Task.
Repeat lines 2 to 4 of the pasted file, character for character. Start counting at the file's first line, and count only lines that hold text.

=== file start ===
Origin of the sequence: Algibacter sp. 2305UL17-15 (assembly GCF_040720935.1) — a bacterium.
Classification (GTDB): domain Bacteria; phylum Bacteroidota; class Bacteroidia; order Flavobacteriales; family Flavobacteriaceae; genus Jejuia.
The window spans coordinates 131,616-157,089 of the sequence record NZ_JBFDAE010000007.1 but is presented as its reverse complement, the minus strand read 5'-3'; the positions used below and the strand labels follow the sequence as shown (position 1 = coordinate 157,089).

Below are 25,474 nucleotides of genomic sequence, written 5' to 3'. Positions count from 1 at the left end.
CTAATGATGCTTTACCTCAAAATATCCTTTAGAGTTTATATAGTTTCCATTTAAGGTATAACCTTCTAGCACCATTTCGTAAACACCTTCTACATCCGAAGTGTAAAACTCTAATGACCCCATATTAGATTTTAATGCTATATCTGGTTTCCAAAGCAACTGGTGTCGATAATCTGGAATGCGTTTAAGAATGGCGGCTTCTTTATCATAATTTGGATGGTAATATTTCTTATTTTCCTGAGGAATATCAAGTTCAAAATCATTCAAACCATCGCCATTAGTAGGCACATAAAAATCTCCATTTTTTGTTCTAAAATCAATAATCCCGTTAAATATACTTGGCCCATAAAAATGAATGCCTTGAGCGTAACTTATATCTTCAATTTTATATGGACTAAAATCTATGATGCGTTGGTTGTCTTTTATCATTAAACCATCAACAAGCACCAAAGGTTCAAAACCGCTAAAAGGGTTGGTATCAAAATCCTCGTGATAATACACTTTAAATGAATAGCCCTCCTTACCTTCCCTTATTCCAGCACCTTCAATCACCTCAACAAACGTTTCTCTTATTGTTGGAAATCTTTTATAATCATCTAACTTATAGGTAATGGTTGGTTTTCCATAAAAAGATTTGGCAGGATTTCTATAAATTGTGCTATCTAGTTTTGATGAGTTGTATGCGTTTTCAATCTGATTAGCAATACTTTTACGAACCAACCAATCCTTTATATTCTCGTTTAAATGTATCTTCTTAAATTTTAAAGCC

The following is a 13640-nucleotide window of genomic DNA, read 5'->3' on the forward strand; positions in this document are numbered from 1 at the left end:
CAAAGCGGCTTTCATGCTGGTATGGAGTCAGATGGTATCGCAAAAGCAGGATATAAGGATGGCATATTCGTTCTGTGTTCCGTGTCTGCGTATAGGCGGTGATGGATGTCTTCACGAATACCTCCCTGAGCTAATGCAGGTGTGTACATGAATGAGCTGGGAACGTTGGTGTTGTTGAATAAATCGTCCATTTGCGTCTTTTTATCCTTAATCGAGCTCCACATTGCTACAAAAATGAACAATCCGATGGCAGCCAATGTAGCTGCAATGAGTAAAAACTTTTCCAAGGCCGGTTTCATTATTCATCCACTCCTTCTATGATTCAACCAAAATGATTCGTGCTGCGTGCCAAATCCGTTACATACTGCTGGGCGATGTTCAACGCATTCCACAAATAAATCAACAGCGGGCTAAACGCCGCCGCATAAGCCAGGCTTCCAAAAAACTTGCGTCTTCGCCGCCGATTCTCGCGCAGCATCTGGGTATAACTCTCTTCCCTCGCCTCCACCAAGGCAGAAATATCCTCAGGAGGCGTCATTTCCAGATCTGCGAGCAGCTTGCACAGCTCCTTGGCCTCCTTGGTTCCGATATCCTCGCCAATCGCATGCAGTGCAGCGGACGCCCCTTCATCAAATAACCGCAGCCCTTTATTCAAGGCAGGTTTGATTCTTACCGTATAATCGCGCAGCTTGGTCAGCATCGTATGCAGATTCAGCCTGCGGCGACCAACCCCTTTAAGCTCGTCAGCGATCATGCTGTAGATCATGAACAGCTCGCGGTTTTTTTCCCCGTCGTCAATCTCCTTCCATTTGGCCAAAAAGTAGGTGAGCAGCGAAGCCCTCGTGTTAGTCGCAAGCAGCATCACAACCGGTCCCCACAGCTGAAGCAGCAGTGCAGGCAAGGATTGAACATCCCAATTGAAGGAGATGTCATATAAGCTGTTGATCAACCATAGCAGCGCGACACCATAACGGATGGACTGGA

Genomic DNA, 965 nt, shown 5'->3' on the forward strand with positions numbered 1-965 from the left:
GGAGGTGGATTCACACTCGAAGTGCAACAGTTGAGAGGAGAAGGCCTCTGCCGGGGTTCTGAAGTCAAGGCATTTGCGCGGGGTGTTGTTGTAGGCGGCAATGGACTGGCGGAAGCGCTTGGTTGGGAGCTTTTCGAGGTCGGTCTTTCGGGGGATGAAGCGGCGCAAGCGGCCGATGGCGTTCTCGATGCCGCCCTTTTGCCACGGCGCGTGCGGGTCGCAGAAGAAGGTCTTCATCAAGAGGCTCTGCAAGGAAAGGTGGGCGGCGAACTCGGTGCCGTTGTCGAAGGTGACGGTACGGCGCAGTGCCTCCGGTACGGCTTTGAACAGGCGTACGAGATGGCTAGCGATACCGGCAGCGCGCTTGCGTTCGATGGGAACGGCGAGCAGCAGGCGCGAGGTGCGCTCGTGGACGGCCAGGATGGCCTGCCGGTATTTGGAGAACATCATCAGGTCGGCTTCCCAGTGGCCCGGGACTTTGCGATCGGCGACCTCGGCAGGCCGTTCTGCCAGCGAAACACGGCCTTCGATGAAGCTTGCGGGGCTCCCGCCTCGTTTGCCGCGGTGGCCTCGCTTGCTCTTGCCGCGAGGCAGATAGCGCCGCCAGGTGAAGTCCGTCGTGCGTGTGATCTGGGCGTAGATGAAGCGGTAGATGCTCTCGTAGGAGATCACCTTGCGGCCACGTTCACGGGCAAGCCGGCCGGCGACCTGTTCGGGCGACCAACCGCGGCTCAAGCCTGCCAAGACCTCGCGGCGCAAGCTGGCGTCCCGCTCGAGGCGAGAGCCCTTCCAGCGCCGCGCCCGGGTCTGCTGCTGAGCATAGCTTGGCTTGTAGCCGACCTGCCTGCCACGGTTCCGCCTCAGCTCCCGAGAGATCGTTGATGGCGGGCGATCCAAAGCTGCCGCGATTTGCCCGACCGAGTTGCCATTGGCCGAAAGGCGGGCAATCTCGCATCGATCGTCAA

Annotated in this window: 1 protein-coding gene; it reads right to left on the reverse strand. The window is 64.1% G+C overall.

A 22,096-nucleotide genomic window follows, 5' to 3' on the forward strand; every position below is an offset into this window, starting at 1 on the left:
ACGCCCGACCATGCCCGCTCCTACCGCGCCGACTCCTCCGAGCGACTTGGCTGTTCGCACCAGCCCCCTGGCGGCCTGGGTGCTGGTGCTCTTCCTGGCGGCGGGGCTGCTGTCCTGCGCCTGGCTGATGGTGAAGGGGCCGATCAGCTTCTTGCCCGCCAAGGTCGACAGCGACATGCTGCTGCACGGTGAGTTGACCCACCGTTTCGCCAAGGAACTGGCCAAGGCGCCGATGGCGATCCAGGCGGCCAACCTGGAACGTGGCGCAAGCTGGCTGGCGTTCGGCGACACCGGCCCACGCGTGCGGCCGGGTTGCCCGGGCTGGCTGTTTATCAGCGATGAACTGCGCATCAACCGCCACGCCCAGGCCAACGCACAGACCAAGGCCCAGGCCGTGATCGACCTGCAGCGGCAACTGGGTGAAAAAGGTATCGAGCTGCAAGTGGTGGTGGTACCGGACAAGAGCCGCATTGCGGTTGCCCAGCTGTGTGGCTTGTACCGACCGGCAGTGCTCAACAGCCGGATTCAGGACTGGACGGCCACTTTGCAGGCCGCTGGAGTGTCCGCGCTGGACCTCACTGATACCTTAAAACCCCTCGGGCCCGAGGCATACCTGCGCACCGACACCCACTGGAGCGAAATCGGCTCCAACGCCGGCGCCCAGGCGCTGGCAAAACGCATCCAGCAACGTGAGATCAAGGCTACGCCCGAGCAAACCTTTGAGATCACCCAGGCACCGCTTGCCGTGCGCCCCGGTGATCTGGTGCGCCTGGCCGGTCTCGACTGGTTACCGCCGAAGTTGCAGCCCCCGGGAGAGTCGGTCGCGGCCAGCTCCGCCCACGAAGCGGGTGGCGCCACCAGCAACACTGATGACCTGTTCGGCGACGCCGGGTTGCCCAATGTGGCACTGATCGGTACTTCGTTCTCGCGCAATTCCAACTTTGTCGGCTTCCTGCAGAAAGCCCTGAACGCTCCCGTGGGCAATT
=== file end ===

Classification (GTDB): domain Bacteria; phylum Bacteroidota; class Bacteroidia; order Flavobacteriales; family Flavobacteriaceae; genus Jejuia.
The window spans coordinates 131,616-157,089 of the sequence record NZ_JBFDAE010000007.1 but is presented as its reverse complement, the minus strand read 5'-3'; the positions used below and the strand labels follow the sequence as shown (position 1 = coordinate 157,089).

Below are 25,474 nucleotides of genomic sequence, written 5' to 3'. Positions count from 1 at the left end.